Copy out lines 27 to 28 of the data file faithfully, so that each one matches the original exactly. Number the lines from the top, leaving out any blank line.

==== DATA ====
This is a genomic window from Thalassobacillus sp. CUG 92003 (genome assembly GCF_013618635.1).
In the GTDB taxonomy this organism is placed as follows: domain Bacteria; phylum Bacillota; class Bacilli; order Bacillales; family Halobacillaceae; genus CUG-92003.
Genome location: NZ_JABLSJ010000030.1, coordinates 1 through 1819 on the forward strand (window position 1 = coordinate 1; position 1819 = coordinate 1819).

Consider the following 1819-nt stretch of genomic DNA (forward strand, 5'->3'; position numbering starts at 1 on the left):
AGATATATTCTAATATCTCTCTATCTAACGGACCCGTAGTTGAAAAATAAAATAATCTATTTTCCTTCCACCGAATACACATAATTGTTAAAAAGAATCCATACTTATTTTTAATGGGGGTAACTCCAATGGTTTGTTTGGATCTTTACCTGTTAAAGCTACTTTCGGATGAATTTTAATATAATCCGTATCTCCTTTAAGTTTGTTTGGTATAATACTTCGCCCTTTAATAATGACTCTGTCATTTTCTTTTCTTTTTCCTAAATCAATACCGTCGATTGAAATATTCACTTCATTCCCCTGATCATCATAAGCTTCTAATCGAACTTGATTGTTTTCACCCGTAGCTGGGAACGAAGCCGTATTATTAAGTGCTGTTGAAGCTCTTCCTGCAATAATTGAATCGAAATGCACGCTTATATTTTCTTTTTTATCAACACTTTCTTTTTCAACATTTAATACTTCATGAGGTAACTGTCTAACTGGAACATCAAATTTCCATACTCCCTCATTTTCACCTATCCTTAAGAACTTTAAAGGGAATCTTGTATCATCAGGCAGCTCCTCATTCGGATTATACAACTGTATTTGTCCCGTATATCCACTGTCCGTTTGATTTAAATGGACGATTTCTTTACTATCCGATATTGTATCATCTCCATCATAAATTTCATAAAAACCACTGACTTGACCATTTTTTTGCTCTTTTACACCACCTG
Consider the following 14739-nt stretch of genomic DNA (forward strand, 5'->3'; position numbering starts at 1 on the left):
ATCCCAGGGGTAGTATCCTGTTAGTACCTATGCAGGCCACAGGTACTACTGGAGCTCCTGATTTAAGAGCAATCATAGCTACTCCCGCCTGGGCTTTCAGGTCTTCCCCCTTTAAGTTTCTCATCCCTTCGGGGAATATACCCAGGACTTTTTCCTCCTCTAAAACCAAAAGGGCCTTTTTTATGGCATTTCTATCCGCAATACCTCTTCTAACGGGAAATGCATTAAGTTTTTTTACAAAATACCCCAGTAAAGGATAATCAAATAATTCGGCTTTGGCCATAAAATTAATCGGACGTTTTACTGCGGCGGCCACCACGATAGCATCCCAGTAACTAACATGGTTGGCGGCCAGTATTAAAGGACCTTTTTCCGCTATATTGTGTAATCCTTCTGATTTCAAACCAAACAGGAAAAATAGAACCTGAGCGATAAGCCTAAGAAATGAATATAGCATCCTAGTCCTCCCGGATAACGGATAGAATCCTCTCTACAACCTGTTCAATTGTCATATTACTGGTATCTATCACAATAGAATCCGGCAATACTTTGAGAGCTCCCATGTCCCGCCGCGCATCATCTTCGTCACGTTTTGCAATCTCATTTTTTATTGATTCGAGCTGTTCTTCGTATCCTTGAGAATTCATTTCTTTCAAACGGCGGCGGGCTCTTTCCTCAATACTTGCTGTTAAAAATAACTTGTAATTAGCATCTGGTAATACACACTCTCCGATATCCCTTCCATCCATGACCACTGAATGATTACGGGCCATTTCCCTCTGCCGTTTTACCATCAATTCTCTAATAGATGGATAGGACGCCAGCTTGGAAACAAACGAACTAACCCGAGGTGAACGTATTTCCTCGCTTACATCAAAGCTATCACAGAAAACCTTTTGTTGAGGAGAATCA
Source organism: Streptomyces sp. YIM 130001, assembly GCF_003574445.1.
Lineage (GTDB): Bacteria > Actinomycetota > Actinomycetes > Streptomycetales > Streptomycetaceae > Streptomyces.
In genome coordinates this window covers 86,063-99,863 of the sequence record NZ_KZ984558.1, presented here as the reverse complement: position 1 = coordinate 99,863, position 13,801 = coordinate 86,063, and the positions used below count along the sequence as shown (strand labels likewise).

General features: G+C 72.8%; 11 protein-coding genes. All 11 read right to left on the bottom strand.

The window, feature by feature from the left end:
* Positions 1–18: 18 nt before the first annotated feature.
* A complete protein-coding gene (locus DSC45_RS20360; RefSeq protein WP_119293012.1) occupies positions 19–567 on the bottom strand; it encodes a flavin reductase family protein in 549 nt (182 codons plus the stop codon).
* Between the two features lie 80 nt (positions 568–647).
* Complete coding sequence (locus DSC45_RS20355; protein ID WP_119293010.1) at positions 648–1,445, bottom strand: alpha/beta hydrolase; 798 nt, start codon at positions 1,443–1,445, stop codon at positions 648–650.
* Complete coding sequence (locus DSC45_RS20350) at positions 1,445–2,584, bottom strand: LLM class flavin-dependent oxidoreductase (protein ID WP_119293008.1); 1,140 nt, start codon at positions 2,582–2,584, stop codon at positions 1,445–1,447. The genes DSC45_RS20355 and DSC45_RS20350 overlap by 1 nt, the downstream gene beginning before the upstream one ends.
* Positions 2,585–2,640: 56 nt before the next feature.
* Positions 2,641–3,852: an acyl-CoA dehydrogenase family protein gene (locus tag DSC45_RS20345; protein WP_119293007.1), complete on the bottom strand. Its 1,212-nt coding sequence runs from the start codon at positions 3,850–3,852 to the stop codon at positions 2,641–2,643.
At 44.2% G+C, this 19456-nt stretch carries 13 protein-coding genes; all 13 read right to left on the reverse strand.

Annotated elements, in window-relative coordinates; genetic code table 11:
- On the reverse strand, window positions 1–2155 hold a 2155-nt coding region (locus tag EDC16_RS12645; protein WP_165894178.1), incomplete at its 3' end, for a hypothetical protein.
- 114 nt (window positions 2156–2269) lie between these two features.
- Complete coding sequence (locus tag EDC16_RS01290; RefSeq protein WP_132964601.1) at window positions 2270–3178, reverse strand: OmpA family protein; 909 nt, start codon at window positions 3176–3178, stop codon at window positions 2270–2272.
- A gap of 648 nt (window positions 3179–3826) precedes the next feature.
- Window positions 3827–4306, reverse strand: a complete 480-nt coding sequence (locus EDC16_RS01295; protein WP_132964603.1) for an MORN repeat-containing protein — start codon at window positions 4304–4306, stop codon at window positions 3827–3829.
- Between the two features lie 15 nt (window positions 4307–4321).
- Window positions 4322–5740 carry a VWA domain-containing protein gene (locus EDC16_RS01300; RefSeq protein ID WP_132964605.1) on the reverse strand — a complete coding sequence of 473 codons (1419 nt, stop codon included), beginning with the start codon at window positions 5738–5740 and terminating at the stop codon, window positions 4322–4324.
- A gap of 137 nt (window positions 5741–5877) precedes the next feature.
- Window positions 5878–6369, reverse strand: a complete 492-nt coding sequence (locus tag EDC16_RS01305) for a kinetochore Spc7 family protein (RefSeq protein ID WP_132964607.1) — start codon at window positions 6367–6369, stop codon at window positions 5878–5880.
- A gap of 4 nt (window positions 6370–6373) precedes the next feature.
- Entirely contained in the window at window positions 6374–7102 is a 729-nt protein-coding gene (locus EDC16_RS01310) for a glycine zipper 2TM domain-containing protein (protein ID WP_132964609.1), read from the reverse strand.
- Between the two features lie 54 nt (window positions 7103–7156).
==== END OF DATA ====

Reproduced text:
- Between the two features lie 15 nt (window positions 4307–4321).
- Window positions 4322–5740 carry a VWA domain-containing protein gene (locus EDC16_RS01300; RefSeq protein ID WP_132964605.1) on the reverse strand — a complete coding sequence of 473 codons (1419 nt, stop codon included), beginning with the start codon at window positions 5738–5740 and terminating at the stop codon, window positions 4322–4324.